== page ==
As adults, we come to the Bible with beliefs already in place about who God is. These may have come from being taught as children in Sunday School, or at home. They come from our experience of God in our lives to date. They can come from the way we have been treated by the church or other people, especially our parents. They can come from our experience of nature. I'm going to say, for the sake of simplification here, that we essentially end up with an image of God who is good, compassionate, loving, and gracious or we see God as more of a disciplinarian, judge, and dealer of vengeance. Most of us will see that statement and say that we know God is all of those, but with prayer and reflection we can see that we probably tend to lean one way or the other.
Goodness is stronger than evil.
Love is stronger than hate.
Light is stronger than darkness.
Life is stronger than death.
Victory is ours! Victory is ours!
Through (God) who loves us.
My God Bias
The words above were written by Desmond Tutu and set to music by John Bell and the Wild Goose Worship Group of Iona Community, Scotland. My congregation often sings this together after the Prayer of Confession and Assurance of Pardon in our Sunday worship service. I would say that these words express what I believe, with God being the source of all that is good, in Christ redeeming all that is evil, and with the Holy Spirit transforming us as we work toward the final reality. So my tendency is to interpret the Bible with this as my prior bias. That means that I tend to focus on the biblical texts that tend to confirm this. I am aware of my prior bias, so I also seek to interpret in community, knowing that others come with different images of God, and believing that the Holy Spirit is using all of us to work toward understanding.
Reason for Hope
So, what does any of this have to do with the debate over Christmas that swirls around our heads every year during this season of Advent? Let me state a few things based on my prior bias of God as good and gracious that may help illustrate:
Because of my personal experience and prior bias, I do not believe that forcing other people to be Christian, or to adopt Christian practices, is useful or necessary. I believe that God loves all people equally. I believe that there is evidence of God's kingdom all around us at this time of year, and every other time of year. I celebrate instances of understanding between people as evidence of the Holy Spirit working. I do not believe that God gives up on anyone, ever. I believe how we treat one another matters and is the basis of a Christian life. I believe we are forgiven for our sins and failures and we should not dwell on them to the point of ignoring our calling. I believe every person is called to serve others in ways that further God's kingdom and their own healing and transformation. I believe the best form of evangelism is living an authentic Christian life.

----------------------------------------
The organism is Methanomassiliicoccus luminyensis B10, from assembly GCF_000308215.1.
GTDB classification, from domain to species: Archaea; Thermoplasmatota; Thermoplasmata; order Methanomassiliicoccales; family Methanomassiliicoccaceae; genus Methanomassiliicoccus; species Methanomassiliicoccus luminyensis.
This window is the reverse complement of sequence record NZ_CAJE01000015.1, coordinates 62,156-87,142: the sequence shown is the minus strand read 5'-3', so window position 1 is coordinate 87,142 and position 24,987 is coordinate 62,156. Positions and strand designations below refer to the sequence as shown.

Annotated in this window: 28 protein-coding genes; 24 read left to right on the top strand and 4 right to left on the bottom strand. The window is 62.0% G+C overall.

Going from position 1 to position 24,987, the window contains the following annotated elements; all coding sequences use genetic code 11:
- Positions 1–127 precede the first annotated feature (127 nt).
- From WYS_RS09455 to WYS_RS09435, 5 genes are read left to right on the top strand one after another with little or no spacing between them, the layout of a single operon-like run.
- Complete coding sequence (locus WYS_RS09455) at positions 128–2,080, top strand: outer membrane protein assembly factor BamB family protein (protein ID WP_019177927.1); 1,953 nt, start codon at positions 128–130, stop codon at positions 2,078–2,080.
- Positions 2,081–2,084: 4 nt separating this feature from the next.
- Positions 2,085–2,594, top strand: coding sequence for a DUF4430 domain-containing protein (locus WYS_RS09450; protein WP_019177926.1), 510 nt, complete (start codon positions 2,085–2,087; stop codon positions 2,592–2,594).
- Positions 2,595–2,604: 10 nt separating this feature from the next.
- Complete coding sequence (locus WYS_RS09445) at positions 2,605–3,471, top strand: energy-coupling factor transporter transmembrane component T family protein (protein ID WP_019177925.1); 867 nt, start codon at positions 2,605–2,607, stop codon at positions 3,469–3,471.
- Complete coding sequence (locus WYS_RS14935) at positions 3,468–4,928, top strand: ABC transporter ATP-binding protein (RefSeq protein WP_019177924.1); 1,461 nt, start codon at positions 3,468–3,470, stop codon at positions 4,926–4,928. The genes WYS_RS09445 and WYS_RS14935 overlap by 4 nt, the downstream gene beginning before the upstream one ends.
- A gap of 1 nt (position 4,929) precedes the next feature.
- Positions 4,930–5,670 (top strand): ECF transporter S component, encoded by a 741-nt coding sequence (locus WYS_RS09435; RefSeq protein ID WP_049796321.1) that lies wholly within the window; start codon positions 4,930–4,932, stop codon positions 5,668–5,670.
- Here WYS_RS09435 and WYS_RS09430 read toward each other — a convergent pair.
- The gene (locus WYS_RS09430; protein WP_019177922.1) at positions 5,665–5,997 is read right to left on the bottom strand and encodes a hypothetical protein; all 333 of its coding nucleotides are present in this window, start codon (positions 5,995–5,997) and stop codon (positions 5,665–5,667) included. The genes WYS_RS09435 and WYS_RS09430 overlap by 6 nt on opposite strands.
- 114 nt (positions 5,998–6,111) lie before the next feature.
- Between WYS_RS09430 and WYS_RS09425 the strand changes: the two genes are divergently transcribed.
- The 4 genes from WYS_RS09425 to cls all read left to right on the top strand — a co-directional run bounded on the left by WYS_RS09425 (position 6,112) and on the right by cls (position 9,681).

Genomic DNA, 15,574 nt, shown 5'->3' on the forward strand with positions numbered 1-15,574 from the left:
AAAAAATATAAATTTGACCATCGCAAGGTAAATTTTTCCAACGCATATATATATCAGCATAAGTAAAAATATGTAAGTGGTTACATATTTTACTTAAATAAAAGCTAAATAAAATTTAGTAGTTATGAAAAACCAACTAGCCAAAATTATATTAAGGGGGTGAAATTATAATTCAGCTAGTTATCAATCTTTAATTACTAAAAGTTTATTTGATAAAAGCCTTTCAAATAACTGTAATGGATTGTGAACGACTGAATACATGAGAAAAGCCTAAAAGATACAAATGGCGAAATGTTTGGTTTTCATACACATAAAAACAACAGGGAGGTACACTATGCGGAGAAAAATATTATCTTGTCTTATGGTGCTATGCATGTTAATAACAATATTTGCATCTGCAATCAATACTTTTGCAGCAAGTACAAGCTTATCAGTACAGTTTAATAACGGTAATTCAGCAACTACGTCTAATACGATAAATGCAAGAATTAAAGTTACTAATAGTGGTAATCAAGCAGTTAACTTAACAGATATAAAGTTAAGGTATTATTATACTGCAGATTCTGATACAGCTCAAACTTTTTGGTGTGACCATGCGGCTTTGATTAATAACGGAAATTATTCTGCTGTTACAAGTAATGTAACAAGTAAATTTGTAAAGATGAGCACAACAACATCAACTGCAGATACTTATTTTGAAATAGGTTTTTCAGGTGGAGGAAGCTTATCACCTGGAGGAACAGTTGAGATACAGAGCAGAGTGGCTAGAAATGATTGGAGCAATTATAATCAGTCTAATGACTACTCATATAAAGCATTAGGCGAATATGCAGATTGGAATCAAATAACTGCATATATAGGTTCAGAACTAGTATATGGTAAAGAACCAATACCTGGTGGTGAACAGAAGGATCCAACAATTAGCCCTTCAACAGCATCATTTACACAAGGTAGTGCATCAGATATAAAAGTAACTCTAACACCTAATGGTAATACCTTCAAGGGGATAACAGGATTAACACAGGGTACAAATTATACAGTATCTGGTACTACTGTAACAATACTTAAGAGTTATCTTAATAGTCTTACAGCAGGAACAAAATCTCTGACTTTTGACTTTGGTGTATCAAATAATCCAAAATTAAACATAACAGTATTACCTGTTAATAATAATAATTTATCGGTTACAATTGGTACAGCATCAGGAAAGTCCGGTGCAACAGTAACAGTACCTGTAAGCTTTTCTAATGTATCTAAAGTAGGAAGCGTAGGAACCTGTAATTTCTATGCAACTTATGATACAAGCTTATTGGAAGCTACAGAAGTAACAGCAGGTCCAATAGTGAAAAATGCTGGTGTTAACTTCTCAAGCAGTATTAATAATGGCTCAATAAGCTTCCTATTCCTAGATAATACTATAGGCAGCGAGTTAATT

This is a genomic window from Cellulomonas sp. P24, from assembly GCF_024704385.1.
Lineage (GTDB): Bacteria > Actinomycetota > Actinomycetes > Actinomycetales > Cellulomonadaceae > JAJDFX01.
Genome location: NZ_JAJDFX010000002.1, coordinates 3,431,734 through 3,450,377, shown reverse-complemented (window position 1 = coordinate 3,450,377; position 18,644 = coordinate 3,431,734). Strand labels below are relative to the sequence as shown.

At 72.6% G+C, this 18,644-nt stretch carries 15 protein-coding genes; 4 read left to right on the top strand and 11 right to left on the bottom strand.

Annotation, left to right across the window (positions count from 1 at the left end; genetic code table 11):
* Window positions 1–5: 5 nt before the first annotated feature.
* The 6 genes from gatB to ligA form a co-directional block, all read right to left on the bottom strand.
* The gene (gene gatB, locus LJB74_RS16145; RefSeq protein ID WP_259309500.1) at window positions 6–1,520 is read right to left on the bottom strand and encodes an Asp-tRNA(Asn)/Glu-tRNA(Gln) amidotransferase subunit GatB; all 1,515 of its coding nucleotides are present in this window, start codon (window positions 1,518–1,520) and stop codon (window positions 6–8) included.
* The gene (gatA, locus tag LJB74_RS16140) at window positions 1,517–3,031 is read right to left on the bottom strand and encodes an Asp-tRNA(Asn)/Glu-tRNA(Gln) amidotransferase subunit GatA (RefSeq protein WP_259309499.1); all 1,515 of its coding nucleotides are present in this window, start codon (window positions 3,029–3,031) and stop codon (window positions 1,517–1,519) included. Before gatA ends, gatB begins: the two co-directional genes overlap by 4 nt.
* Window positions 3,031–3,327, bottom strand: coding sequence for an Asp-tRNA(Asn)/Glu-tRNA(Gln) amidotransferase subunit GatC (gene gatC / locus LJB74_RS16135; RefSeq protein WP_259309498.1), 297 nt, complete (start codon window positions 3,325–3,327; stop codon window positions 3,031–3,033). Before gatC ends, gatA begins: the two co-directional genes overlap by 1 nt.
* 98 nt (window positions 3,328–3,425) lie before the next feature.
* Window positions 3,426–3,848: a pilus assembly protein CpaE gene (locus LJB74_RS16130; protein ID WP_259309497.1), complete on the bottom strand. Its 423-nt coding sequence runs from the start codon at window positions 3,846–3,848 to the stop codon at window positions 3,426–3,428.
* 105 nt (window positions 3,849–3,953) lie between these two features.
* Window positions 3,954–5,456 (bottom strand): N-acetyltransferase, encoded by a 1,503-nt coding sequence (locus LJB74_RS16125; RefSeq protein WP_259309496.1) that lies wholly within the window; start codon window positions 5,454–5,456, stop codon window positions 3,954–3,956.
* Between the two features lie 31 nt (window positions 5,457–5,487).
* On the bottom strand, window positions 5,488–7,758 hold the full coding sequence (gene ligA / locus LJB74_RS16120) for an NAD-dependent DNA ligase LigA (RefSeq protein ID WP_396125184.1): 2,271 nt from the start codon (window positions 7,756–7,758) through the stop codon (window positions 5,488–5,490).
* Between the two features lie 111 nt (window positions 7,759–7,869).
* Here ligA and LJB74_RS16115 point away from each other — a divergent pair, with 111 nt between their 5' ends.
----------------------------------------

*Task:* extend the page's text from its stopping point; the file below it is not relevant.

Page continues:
I believe that Christ's incarnation, ministry, death, and resurrection are the essence of God's self-sacrificing and eternal love for us. I also believe that God is sovereign and cannot be limited by us in any way. I believe judgment comes in the direct consequences of sin that happen to us as finite human beings and and in not knowing of God's loving nature. God does not cause or "allow" tragedy to befall us, but is present with us as we grieve and pick up the pieces. I believe God intends good for us and weeps at our suffering. I do not believe evil is increasing in the world. I believe all things work together for good. I believe that God takes our prayers for vengeance and vindication, for armageddon, apocalypse, and rapture, and transforms them into even more radical realities of peace and reconciliation.
Goodness Is Stronger
So, I am not concerned about Christmas being pushed out of the public sphere. I am saddened by the fears that cause some Christians to speak judgment against others. Dismayed by the attention to the very few biblical texts that imply the sin of certain sexual behaviors at the expense of the thousands of texts that are very clear about serving one another and paying special attention to the weakest, the poor, the widow, the orphan. I am outraged that the slaughter of children or any other tragedy could ever be used as an ideological platform to further a few Christians' political desires.
This Christmas, as we have every other Christmas since Christ was born two thousand years ago, we attempt to balance the suffering we see and experience with the hope of a new world where there are no more tears, war, hunger, suffering, or sin. Even standing in the midst of the battle around us, I am not afraid. I know who wins.
- Christian Volunteering Directory
Search over 10,000 Christian missions trips and volunteer opportunities: Find opportunities in orphanages, medical missions, urban ministry, Christian internships, and church volunteering.
- The Iona Community
An Ecumenical Community
- Christmas In The Trenches - YouTube
Story of the WWI Christmas Truce
Taken to An Obvious Conclusion
From One Extreme